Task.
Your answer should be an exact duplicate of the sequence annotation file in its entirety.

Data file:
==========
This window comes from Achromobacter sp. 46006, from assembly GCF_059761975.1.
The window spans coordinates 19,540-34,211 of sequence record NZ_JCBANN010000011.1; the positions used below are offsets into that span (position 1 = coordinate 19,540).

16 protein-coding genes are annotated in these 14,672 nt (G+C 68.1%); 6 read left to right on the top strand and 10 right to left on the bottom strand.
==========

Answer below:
This window comes from Achromobacter sp. 46006, from assembly GCF_059761975.1.
The window spans coordinates 19,540-34,211 of sequence record NZ_JCBANN010000011.1; the positions used below are offsets into that span (position 1 = coordinate 19,540).

16 protein-coding genes are annotated in these 14,672 nt (G+C 68.1%); 6 read left to right on the top strand and 10 right to left on the bottom strand.